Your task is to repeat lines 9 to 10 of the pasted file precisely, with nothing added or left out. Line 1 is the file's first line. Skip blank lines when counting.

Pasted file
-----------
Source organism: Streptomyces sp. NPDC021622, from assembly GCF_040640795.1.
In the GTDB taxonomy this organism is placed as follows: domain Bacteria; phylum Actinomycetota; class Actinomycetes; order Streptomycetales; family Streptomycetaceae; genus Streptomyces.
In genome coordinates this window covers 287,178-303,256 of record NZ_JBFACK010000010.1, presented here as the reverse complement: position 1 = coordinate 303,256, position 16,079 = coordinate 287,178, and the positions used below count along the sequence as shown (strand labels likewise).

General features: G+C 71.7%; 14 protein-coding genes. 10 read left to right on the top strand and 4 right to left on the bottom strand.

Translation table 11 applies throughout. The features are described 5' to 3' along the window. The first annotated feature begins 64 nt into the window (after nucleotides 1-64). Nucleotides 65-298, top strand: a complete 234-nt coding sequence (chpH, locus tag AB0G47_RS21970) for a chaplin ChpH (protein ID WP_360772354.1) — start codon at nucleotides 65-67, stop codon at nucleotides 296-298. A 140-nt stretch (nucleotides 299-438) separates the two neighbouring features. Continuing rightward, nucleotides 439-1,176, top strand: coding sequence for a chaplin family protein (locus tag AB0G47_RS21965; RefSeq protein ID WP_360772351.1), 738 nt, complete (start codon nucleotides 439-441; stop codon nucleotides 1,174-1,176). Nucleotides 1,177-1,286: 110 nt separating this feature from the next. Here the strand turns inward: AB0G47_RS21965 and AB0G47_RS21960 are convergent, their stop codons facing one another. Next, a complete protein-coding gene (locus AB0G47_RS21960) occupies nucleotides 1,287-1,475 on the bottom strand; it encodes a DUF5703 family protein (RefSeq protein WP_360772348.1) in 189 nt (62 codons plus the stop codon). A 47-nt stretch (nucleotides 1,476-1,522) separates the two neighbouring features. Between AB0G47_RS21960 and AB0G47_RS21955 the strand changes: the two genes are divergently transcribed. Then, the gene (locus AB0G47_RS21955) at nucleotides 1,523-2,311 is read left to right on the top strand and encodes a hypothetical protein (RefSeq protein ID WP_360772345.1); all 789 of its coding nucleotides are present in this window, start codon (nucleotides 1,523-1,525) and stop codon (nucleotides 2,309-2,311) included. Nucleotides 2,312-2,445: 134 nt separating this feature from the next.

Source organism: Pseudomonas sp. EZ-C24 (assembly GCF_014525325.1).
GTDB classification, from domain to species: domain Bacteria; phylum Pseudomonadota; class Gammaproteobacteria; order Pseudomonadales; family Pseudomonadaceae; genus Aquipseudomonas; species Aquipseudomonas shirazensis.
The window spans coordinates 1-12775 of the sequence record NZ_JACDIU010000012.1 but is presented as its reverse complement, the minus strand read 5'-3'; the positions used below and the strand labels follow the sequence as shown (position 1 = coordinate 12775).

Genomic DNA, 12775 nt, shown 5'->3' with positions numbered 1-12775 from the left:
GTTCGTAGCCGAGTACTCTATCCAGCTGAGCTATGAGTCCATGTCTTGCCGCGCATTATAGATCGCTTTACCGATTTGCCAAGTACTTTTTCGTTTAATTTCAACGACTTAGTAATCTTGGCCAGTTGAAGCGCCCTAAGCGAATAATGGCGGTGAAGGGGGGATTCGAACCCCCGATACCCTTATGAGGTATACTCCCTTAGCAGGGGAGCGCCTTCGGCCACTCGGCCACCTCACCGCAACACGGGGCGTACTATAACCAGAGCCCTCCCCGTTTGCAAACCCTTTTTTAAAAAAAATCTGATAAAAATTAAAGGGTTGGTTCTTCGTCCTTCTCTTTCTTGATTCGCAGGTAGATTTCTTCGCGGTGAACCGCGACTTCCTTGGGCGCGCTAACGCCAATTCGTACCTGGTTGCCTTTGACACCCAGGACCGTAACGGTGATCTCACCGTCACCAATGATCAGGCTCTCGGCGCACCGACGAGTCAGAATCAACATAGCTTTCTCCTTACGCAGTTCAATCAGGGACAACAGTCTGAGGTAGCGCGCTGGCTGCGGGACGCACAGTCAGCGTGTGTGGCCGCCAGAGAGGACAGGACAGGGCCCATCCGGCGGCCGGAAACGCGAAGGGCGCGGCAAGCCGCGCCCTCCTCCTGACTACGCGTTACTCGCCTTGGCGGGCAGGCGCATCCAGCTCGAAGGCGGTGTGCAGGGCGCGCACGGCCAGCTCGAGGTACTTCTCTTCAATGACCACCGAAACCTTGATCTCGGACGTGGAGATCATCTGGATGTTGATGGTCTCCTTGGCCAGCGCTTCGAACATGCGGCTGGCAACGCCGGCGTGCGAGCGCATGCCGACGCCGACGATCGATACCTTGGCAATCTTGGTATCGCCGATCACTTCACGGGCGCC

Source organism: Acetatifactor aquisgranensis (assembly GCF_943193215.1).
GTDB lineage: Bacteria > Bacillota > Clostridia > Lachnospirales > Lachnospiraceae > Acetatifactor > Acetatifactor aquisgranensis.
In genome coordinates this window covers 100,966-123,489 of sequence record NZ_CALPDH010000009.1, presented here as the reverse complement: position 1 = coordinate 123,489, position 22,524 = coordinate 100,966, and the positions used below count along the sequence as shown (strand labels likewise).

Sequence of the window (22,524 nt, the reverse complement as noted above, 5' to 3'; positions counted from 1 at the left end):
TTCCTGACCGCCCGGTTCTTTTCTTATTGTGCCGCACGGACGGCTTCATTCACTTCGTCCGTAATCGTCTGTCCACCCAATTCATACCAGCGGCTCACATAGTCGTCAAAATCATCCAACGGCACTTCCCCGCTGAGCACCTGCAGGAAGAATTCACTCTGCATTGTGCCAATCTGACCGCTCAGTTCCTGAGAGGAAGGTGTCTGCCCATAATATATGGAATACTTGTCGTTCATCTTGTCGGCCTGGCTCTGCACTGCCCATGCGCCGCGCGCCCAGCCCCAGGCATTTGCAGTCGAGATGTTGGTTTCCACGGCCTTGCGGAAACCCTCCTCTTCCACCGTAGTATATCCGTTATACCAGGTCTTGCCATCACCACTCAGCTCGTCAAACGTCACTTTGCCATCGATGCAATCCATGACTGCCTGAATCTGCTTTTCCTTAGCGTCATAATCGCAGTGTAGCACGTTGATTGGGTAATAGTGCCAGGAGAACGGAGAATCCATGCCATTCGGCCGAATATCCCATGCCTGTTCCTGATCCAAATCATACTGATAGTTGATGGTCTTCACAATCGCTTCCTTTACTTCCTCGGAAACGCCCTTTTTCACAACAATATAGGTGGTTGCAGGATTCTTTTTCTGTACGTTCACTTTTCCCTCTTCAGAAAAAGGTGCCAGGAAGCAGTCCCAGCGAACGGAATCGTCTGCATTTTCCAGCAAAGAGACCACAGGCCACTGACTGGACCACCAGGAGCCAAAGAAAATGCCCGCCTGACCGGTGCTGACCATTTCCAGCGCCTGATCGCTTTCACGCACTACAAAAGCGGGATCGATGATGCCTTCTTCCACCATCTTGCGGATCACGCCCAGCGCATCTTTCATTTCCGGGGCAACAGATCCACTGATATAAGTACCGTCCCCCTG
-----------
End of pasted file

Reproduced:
Genomic DNA, 12775 nt, shown 5'->3' with positions numbered 1-12775 from the left:
GTTCGTAGCCGAGTACTCTATCCAGCTGAGCTATGAGTCCATGTCTTGCCGCGCATTATAGATCGCTTTACCGATTTGCCAAGTACTTTTTCGTTTAATTTCAACGACTTAGTAATCTTGGCCAGTTGAAGCGCCCTAAGCGAATAATGGCGGTGAAGGGGGGATTCGAACCCCCGATACCCTTATGAGGTATACTCCCTTAGCAGGGGAGCGCCTTCGGCCACTCGGCCACCTCACCGCAACACGGGGCGTACTATAACCAGAGCCCTCCCCGTTTGCAAACCCTTTTTTAAAAAAAATCTGATAAAAATTAAAGGGTTGGTTCTTCGTCCTTCTCTTTCTTGATTCGCAGGTAGATTTCTTCGCGGTGAACCGCGACTTCCTTGGGCGCGCTAACGCCAATTCGTACCTGGTTGCCTTTGACACCCAGGACCGTAACGGTGATCTCACCGTCACCAATGATCAGGCTCTCGGCGCACCGACGAGTCAGAATCAACATAGCTTTCTCCTTACGCAGTTCAATCAGGGACAACAGTCTGAGGTAGCGCGCTGGCTGCGGGACGCACAGTCAGCGTGTGTGGCCGCCAGAGAGGACAGGACAGGGCCCATCCGGCGGCCGGAAACGCGAAGGGCGCGGCAAGCCGCGCCCTCCTCCTGACTACGCGTTACTCGCCTTGGCGGGCAGGCGCATCCAGCTCGAAGGCGGTGTGCAGGGCGCGCACGGCCAGCTCGAGGTACTTCTCTTCAATGACCACCGAAACCTTGATCTCGGACGTGGAGATCATCTGGATGTTGATGGTCTCCTTGGCCAGCGCTTCGAACATGCGGCTGGCAACGCCGGCGTGCGAGCGCATGCCGACGCCGACGATCGATACCTTGGCAATCTTGGTATCGCCGATCACTTCACGGGCGCC